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The New Zealand Railways Magazine, Volume 10, Issue 1 (April 1, 1935)

The Heroine of Orakau

The Heroine of Orakau.

But the shining example of woman's heroism in my mind just now is Ahu-mai te Paerata, whose deeds of noble courage were twofold; she fought for her national cause and she saved a pakeha's life when no other arm was stretched out to defend him. Ahumai of Orakau—she is one of those whose names will never die in our country's story.

Ahumai and her brother Hitiri te Paerata were the only survivors of their family at Orakau. Her father, brother and uncle fell on the battlefield. Her husband was killed soon after she had delivered her reply to the British request that the women and children should be sent out of the beleagured redoubt so that they would not meet the fate of the men. Major Mair (who was a young officer in the Cavalry Defence Force at Orakau) gave me the actual words of his request, as interpreter, when the warriors of the Pa had refused to surrender. He called out to the garrison, from the head of the sap:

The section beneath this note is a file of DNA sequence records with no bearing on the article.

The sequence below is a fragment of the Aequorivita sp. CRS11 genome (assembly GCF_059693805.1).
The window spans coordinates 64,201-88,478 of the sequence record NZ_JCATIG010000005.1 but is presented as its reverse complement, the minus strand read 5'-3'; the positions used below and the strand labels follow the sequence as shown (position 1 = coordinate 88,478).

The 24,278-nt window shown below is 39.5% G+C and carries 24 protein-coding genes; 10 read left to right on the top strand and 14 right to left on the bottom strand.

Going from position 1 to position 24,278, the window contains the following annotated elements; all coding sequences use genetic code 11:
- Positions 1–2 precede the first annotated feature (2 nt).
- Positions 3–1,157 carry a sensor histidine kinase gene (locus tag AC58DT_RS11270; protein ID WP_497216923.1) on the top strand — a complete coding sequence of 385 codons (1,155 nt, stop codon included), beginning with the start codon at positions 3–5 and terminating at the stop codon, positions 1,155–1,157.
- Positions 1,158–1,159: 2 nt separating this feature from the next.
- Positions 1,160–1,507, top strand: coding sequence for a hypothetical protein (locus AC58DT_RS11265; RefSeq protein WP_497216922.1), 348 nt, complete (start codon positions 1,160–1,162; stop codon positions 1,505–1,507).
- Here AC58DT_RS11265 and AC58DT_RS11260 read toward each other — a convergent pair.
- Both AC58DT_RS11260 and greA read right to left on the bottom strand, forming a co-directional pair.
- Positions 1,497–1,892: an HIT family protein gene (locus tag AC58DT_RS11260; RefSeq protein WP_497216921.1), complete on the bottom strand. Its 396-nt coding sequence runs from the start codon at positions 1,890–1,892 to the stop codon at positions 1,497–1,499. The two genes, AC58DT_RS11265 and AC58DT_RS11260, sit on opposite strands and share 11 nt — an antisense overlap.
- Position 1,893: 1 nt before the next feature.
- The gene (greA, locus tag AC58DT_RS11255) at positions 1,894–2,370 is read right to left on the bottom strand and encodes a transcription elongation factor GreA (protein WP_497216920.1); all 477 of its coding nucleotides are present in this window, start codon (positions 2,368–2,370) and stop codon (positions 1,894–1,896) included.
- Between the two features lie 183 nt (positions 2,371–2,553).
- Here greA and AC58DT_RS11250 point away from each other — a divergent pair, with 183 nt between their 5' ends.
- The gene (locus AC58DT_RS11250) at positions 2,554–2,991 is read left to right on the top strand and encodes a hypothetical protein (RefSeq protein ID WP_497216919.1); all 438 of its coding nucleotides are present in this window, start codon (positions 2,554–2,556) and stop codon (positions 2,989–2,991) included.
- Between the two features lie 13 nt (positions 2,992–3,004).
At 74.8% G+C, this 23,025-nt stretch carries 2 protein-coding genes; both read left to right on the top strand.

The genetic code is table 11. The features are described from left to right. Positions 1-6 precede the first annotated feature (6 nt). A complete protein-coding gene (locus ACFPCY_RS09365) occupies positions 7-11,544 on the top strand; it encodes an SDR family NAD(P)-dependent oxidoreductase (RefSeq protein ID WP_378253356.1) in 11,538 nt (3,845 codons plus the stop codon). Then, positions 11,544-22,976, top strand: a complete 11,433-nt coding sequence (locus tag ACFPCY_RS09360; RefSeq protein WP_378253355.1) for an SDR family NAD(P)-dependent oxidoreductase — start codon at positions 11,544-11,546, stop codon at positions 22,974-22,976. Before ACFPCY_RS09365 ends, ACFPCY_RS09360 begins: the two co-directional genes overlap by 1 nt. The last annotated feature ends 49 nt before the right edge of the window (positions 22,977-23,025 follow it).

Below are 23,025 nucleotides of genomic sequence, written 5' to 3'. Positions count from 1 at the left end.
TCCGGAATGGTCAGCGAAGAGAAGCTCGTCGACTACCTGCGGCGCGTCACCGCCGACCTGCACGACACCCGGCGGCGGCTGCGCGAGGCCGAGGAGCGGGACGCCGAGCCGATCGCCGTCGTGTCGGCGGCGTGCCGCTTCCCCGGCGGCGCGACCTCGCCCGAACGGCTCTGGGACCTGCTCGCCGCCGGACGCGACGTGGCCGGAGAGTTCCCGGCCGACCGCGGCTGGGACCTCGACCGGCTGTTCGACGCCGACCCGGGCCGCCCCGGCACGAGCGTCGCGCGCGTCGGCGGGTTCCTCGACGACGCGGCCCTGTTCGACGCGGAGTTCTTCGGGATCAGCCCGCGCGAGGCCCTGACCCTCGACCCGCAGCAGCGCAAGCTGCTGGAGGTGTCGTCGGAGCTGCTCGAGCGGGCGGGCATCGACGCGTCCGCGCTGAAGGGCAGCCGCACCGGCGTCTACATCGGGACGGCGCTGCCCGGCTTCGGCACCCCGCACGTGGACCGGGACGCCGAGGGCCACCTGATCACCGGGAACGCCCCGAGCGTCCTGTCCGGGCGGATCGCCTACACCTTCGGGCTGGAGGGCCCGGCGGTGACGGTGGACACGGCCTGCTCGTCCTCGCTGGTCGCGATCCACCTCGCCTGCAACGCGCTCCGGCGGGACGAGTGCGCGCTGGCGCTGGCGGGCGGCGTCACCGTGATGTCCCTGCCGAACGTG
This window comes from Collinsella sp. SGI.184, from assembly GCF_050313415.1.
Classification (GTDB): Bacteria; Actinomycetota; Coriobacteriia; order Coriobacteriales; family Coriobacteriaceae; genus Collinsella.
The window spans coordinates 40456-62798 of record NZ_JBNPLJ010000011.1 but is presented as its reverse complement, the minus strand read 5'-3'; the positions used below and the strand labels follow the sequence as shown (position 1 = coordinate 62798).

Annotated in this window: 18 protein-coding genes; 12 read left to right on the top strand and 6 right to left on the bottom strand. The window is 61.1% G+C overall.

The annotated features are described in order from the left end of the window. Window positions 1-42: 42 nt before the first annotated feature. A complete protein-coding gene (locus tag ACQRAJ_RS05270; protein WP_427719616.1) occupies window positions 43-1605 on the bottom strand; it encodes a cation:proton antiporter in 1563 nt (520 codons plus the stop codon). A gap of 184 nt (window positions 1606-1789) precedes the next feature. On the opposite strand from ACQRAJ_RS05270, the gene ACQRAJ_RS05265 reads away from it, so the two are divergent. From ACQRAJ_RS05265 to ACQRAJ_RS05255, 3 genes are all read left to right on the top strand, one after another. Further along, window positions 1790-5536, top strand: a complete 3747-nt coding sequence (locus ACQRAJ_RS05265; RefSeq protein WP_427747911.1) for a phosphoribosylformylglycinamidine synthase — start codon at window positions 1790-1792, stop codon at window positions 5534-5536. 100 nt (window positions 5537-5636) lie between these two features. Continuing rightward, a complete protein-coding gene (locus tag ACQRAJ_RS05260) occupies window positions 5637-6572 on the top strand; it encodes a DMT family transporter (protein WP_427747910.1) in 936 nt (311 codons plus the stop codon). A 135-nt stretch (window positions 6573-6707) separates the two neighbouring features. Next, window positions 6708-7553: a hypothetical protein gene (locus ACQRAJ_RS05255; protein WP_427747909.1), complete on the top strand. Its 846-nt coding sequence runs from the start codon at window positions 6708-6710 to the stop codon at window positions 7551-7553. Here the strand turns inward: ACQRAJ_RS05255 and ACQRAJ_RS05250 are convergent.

“E pai ana tera mo koutou tangata; engari kaore e pai kia mate ai nga wahine me nga tamariki. Tukuna mai era.”

(“That is well for you men; but it is not right that the women and children should die. Send them out to us.”)

A young woman of noble and fearless bearing stood up on the firing-step inside the earth parapet and cried to Mair:

“Ki te mate nga tane, me mate ano nga wahine me nga tamariki!”

(“If the men are to die, the women and children will die also!”)